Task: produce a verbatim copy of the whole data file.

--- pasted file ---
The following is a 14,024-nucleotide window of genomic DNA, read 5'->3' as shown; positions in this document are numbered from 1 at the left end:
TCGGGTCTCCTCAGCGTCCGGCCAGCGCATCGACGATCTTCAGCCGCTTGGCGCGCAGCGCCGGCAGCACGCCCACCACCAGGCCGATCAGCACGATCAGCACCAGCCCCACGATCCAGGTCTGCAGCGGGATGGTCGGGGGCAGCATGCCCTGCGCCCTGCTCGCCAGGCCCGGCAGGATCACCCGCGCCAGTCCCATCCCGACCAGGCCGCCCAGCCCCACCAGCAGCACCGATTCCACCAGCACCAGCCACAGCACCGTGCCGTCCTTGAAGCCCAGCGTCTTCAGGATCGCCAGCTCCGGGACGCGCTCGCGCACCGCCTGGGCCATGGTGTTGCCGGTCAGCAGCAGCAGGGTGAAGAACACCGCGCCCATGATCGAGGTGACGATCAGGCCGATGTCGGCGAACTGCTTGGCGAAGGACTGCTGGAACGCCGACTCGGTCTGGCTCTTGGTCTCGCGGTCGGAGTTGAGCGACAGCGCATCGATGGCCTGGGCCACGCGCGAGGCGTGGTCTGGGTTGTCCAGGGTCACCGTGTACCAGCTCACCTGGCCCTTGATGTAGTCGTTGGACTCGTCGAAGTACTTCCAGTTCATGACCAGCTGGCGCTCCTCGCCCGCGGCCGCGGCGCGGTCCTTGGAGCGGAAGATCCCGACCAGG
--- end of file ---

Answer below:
The following is a 14,024-nucleotide window of genomic DNA, read 5'->3' as shown; positions in this document are numbered from 1 at the left end:
TCGGGTCTCCTCAGCGTCCGGCCAGCGCATCGACGATCTTCAGCCGCTTGGCGCGCAGCGCCGGCAGCACGCCCACCACCAGGCCGATCAGCACGATCAGCACCAGCCCCACGATCCAGGTCTGCAGCGGGATGGTCGGGGGCAGCATGCCCTGCGCCCTGCTCGCCAGGCCCGGCAGGATCACCCGCGCCAGTCCCATCCCGACCAGGCCGCCCAGCCCCACCAGCAGCACCGATTCCACCAGCACCAGCCACAGCACCGTGCCGTCCTTGAAGCCCAGCGTCTTCAGGATCGCCAGCTCCGGGACGCGCTCGCGCACCGCCTGGGCCATGGTGTTGCCGGTCAGCAGCAGCAGGGTGAAGAACACCGCGCCCATGATCGAGGTGACGATCAGGCCGATGTCGGCGAACTGCTTGGCGAAGGACTGCTGGAACGCCGACTCGGTCTGGCTCTTGGTCTCGCGGTCGGAGTTGAGCGACAGCGCATCGATGGCCTGGGCCACGCGCGAGGCGTGGTCTGGGTTGTCCAGGGTCACCGTGTACCAGCTCACCTGGCCCTTGATGTAGTCGTTGGACTCGTCGAAGTACTTCCAGTTCATGACCAGCTGGCGCTCCTCGCCCGCGGCCGCGGCGCGGTCCTTGGAGCGGAAGATCCCGACCAGG